Mexican President to become Harvard fellow after his term

World Leaders Attend UN General Assembly

Spencer Platt/Getty Images

Mexican President Felipe Calderon, addresses world leaders at the United Nations General Assembly on September 26, 2012 in New York City. Calderon, ending his term Saturday, is slated to become a fellow at Harvard, where he will develop case studies based on his six years in office.

Harvard University says Mexican President Felipe Calderon will become a fellow at the Kennedy School of Government after he leaves office on Saturday.

The Kennedy School says Calderon will be the first participant in a specially endowed fellowship for government leaders leaving office. It says he will lecture, write, meet with students and professors and develop case studies based on his six-year term in office.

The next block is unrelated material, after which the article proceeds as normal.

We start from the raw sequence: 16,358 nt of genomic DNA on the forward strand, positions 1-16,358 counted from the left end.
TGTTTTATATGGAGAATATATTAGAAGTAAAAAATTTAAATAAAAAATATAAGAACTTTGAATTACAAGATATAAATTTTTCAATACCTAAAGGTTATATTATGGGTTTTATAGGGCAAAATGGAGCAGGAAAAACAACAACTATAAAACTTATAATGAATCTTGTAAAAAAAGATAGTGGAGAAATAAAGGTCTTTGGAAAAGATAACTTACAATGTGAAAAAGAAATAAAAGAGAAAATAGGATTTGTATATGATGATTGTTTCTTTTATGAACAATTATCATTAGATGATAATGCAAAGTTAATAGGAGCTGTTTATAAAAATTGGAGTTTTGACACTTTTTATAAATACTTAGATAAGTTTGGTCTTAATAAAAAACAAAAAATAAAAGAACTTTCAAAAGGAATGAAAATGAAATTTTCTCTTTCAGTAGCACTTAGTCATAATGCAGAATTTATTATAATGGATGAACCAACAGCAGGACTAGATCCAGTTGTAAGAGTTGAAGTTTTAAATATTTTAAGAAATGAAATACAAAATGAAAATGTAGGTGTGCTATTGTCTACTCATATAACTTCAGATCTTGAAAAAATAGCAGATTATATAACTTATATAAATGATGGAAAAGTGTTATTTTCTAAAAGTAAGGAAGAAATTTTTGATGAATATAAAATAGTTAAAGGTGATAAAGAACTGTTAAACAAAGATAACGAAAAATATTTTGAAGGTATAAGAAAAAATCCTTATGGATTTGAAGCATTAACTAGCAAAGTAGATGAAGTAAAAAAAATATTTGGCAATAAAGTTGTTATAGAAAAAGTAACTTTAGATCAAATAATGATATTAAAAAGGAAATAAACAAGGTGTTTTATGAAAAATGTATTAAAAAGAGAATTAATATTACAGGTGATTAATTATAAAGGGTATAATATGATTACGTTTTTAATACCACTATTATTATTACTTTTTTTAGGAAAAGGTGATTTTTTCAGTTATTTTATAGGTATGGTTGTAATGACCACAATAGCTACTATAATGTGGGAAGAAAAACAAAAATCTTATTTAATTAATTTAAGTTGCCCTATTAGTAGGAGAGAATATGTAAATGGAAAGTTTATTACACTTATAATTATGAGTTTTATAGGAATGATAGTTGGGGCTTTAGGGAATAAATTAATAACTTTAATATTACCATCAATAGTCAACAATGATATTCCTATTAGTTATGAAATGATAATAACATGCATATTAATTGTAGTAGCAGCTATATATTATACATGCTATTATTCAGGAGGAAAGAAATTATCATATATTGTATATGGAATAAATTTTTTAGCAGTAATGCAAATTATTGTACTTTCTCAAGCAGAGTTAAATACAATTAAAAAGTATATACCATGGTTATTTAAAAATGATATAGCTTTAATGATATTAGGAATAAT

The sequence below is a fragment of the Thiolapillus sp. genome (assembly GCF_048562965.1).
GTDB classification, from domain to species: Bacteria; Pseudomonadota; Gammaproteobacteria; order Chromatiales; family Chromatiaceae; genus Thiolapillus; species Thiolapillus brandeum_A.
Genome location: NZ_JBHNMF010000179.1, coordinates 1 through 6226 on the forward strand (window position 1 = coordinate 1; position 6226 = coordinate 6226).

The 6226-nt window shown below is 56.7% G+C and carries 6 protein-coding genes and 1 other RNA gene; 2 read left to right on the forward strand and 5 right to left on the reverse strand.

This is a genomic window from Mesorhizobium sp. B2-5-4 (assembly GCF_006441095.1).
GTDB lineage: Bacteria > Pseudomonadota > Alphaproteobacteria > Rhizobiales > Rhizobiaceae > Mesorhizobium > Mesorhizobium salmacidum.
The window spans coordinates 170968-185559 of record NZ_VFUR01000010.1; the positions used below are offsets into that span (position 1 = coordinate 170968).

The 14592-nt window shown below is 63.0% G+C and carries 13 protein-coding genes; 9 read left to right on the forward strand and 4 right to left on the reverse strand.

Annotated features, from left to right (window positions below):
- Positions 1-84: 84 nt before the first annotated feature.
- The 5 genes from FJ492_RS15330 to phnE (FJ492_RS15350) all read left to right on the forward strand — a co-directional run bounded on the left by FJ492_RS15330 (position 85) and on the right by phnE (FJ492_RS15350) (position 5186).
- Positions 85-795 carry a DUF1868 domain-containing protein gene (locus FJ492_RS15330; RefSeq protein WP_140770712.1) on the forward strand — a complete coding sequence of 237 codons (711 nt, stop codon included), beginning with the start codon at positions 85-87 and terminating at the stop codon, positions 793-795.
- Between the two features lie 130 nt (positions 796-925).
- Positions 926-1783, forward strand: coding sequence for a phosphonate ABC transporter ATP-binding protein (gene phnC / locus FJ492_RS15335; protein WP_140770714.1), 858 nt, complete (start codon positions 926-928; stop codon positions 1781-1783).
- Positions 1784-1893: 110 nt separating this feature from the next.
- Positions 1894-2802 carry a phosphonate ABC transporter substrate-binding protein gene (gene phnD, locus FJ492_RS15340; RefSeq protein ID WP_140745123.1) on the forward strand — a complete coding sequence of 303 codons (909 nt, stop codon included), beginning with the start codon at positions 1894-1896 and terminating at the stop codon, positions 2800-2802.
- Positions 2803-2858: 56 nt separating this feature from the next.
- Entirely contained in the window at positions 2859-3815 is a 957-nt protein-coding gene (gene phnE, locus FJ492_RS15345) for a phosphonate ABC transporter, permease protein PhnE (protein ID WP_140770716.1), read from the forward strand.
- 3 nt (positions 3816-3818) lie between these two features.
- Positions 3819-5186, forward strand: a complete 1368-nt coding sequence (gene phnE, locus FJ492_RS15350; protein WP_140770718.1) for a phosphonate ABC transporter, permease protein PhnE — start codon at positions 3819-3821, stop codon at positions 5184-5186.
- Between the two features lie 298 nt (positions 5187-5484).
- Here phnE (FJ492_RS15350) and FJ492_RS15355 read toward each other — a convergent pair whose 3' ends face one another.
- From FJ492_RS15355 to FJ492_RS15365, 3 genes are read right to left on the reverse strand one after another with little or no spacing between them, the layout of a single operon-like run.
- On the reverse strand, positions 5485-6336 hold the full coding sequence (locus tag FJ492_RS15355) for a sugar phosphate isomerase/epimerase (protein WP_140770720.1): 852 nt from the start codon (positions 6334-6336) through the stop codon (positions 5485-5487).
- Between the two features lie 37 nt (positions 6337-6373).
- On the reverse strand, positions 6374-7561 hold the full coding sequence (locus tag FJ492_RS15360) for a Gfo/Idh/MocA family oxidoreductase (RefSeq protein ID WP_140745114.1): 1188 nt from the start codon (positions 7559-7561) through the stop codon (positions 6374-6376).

Calderon's term was marked by his escalation of a militarized government offensive against drug cartels, which unleashed waves of violence that left at least 47,500 Mexicans dead before his administration stopped releasing figures last year.

He also oversaw steady economic growth after a 2009 slump linked to the global economic crash, and the Kennedy School praised Calderon for free-market policies that boosted the economy.

More in U.S. / World


blog comments powered by Disqus